Now let's create the function that will calculate the membership function value:

double Fuzzy(double x,double a, double c) { double F; if (a<x) F=1; // 100% uptrend else if (x<=a && x>=c) F=(1-2*(a-x)/(a-c));// Flat else if (x<c) F=-1; // 100% downtrend return (F); }

Preparations are over. Variables and buffers are declared, handles are assigned.

Now it is time to proceed with OnCalculate() basic function.

First of all, let's write the values of the necessary indicators into the intermediate buffers. Use CopyBuffer() function:

CopyBuffer(Envelopes_Fast, // Indicator handle UPPER_LINE, // Indicator buffer 0, // The point to start 0 - from the very beginning rates_total, // How many to be copied - All Env_Fast_Up); // The buffer the values are written in // - the rest are done in a similar way CopyBuffer(Envelopes_Fast,LOWER_LINE,0,rates_total,Env_Fast_Dn); CopyBuffer(Envelopes_Slow,UPPER_LINE,0,rates_total,Env_Slow_Up); CopyBuffer(Envelopes_Slow,LOWER_LINE,0,rates_total,Env_Slow_Dn); CopyBuffer(MA_Signal,0,0,rates_total,Mov_Sign);

Here we must add the code for the calculations optimization (recalculation of only the last bar is performed):

// declaring start variable for storing the index of the bar, recalculation of the indicator buffers will be // carried out from. int start; if (prev_calculated==0) // in case no bars have been calculated { start = Period_Slow; // not all indicators have been calculated up to this value, therefore, there is no point in executing the code } else start=prev_calculated-1; for (int i=start;i<rates_total;i++) { // All remaining code will be written here }

Not much of the code has left.

Setting x, a, b parameters, performing the calculation of the membership function value and writing it into the appropriate buffer:double x = Mov_Sign[i]; // Signal // Setting the first membership function parameters: double a1 = Env_Fast_Up[i]; // Upper border double b1 = Env_Fast_Dn[i]; // setting the first membership function value and writing it to the buffer Rule1Buffer[i] = Fuzzy(x,a1,b1); // Setting the second membership function parameters: double a2 = Env_Slow_Up[i]; // Upper border double b2 = Env_Slow_Dn[i]; // setting the second membership function value and writing it to the buffer Rule2Buffer[i] = Fuzzy(x,a2,b2);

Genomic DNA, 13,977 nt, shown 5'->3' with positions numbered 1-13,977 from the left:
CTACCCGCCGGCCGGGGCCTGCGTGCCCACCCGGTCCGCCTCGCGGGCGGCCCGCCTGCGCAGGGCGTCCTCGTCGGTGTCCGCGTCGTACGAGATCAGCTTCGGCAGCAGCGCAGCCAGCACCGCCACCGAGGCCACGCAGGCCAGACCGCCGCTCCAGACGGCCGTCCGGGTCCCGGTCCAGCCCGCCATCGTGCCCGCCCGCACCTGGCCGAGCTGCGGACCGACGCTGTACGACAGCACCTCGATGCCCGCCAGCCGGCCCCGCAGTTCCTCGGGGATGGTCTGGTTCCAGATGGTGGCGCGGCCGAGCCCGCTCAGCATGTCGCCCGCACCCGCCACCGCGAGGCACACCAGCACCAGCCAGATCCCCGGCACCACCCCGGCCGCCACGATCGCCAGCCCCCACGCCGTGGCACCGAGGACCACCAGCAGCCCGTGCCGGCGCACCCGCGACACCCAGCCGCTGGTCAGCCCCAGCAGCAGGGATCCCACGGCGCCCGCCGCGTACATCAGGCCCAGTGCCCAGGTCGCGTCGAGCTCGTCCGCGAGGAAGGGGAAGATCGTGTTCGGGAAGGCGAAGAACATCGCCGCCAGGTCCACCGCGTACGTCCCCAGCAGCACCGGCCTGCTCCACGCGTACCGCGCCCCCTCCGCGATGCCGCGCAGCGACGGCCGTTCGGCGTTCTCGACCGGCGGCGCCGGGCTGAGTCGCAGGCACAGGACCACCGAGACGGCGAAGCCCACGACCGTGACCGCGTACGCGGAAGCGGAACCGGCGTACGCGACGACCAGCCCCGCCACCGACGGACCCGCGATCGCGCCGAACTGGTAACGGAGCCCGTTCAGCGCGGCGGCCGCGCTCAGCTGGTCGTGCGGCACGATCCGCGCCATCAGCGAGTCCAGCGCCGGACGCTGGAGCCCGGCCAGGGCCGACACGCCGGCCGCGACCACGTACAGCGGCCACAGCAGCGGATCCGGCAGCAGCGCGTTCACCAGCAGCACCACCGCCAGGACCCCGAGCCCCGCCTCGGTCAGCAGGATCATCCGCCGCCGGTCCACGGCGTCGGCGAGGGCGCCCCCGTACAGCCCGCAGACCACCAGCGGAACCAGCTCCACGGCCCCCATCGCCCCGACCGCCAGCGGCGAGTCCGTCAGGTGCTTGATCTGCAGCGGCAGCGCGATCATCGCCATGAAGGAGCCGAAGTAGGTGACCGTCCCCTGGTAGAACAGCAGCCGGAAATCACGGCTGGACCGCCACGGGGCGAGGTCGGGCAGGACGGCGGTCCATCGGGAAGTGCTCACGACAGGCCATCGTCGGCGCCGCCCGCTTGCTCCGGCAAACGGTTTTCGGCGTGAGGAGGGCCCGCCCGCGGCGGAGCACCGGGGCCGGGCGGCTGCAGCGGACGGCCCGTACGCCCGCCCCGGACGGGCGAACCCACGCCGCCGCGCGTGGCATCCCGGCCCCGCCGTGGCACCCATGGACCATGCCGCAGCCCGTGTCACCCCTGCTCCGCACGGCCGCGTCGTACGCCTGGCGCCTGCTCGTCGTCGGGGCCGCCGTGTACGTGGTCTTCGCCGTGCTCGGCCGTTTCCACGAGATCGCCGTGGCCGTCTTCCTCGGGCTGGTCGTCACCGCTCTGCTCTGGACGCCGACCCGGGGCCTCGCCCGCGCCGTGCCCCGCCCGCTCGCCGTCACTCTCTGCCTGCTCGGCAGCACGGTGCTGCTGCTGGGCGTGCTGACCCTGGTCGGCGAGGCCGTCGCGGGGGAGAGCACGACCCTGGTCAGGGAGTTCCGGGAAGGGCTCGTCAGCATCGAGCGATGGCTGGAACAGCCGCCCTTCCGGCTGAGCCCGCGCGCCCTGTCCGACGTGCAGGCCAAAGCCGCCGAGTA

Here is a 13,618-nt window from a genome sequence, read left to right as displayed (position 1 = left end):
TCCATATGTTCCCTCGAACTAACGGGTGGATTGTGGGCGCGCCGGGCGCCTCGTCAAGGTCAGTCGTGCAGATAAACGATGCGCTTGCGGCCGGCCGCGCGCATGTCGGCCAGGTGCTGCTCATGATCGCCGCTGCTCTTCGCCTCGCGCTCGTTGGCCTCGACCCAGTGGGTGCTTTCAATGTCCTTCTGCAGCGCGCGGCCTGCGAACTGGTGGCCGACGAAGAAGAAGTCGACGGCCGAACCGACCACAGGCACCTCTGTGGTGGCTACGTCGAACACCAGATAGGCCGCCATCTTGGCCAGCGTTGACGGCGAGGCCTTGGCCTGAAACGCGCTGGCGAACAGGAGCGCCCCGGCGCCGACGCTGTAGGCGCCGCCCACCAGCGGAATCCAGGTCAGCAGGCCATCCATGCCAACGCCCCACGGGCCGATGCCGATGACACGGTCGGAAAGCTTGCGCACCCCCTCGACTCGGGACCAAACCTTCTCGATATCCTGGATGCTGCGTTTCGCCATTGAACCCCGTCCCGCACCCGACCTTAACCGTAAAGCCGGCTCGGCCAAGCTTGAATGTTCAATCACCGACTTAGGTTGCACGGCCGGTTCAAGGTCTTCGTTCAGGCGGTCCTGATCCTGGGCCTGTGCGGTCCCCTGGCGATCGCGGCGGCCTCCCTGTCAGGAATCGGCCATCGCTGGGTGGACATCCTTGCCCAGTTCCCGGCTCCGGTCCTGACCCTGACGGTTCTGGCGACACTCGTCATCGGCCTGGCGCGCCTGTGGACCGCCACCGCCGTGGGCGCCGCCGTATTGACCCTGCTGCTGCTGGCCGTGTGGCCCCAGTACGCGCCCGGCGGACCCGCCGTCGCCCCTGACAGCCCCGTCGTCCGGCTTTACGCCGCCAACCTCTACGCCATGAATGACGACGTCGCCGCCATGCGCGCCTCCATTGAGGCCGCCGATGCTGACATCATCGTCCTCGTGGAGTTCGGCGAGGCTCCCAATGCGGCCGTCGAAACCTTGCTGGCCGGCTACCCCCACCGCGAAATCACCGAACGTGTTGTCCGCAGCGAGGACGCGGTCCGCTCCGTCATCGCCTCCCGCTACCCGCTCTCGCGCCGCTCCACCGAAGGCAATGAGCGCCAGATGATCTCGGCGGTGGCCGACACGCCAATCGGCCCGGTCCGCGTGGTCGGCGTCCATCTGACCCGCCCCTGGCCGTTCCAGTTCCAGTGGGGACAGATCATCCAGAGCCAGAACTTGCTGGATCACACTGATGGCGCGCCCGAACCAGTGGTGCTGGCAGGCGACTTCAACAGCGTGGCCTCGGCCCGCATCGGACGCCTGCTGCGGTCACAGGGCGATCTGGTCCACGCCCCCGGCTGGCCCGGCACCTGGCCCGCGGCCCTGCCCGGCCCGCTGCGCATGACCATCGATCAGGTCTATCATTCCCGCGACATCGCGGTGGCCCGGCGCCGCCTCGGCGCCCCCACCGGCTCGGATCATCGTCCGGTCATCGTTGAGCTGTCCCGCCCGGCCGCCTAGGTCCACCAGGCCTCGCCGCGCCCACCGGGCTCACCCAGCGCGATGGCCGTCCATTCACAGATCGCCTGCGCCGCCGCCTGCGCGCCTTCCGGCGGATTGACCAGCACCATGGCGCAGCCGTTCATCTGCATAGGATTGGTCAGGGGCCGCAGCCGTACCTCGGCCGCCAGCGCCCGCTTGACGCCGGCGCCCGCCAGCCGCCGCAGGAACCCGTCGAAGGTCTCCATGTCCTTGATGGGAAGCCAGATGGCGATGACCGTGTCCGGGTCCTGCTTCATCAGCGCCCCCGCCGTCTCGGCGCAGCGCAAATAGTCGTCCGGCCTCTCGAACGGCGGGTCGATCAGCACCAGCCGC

Two indicator lines are built.

Now let's calculate the resulting value.

`ResultBuffer[i] = (Rule1Buffer[i]+Rule2Buffer[i])/2;`

Then we should paint the histogram bars in appropriate colors: as we have five colors, then ResultColors[i] can have any value from 0 to 4.

Generally, the number of possible colors is 64. Therefore, it is a great opportunity for applying one's creative abilities.

for (int ColorIndex=0;ColorIndex<=4;ColorIndex++) { if (MathAbs(ResultBuffer[i])>0.2*ColorIndex && MathAbs(ResultBuffer[i])<=0.2*(ColorIndex+1)) { ResultColors[i] = ColorIndex; break; } }

Then we should draw the signal rectangles. We will use DRAW_COLOR_HISTOGRAM2 drawing style.

It has two data buffers with a histogram bar and one color buffer being built between them.

Data buffers values will always be the same: 1.1 and 1.3 for a buy signal, -1.1 and -1.3 for a sell signal, respectively.

EMPTY_VALUE will mean the signal absence.

if (ResultBuffer[i]==1) { SignalBuffer1[i]=1.1; SignalBuffer2[i]=1.3; SignalColors[i]=1; } else if (ResultBuffer[i]==-1) { SignalBuffer1[i]=-1.1; SignalBuffer2[i]=-1.3; SignalColors[i]=0; } else { SignalBuffer1[i]=EMPTY_VALUE; SignalBuffer2[i]=EMPTY_VALUE; SignalColors[i]=EMPTY_VALUE; }

Click "Compile" and voila!

What else can be added? In this article I touched on the most basic approach to fuzzy logic.

There is enough space here for various experiments. For example, we can use the following function:

I think, it will not be difficult for you to write the analytical expression for it and find suitable conditions.

Good luck!

Translated from Russian by MetaQuotes Software Corp.

Original article: https://www.mql5.com/ru/articles/178